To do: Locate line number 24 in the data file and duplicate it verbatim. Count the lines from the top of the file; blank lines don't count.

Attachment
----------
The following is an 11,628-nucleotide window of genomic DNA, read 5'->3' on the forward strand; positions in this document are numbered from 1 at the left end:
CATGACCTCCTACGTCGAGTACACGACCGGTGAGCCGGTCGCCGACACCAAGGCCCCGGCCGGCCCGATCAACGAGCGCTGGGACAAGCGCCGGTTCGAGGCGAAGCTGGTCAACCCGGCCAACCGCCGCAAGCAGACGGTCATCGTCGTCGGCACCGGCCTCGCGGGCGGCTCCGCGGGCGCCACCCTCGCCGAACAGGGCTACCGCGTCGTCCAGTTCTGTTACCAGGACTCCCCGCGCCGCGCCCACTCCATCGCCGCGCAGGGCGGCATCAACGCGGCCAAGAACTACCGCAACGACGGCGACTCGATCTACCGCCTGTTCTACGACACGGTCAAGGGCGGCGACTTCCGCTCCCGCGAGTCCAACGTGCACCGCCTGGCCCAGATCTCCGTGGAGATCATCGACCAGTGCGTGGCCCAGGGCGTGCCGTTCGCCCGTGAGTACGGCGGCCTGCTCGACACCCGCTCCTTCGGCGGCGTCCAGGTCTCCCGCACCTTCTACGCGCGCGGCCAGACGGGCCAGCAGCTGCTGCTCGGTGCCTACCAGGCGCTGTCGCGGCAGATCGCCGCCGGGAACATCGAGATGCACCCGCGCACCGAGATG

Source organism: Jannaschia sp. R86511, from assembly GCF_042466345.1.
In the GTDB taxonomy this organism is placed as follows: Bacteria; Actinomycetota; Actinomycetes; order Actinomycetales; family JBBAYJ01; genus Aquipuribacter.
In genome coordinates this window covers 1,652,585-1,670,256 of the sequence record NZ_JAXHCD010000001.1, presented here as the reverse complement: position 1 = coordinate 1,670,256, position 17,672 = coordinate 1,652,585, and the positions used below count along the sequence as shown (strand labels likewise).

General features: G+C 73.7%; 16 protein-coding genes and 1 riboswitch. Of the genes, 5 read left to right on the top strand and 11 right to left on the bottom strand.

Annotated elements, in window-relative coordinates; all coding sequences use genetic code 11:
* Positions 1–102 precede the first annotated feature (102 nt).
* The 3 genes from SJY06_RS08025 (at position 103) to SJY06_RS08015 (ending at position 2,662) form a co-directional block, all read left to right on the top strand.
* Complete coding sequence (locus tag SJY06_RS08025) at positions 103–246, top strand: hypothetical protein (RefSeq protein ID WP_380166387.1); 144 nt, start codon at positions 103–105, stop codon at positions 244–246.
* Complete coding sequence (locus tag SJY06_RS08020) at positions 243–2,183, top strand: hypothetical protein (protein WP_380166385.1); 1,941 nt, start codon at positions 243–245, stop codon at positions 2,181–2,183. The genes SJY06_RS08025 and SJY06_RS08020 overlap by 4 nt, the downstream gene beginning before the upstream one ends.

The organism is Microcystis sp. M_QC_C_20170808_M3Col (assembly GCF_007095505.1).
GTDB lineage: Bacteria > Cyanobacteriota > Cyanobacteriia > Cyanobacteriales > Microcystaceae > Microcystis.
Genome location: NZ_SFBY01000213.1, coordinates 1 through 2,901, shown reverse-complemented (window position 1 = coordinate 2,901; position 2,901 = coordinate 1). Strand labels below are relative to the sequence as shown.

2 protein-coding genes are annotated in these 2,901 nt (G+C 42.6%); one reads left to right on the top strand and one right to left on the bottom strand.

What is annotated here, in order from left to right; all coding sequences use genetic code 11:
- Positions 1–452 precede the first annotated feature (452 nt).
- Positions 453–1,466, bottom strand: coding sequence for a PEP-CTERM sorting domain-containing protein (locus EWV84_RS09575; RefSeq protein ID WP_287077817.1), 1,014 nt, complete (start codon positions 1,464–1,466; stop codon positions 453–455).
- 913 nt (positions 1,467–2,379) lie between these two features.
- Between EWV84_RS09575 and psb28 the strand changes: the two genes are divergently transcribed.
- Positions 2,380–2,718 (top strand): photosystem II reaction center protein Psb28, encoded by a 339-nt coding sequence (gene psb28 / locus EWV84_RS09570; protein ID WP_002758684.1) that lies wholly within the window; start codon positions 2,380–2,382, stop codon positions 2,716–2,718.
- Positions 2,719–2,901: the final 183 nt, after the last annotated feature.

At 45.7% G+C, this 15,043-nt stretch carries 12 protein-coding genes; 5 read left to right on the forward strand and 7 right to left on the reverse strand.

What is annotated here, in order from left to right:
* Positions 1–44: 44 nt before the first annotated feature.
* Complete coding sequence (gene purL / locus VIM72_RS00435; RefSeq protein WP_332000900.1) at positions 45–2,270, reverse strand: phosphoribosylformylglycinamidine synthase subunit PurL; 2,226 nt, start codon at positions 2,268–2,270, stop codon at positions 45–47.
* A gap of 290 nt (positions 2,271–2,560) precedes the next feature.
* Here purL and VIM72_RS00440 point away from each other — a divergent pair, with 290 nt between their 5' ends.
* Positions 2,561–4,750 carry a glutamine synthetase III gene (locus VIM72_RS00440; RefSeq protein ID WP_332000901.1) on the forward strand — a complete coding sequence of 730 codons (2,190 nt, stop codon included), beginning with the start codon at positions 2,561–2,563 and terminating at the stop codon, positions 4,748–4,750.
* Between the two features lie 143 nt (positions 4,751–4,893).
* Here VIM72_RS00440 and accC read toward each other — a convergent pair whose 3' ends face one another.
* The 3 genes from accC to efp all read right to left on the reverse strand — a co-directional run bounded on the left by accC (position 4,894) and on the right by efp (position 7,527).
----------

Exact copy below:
What is annotated here, in order from left to right: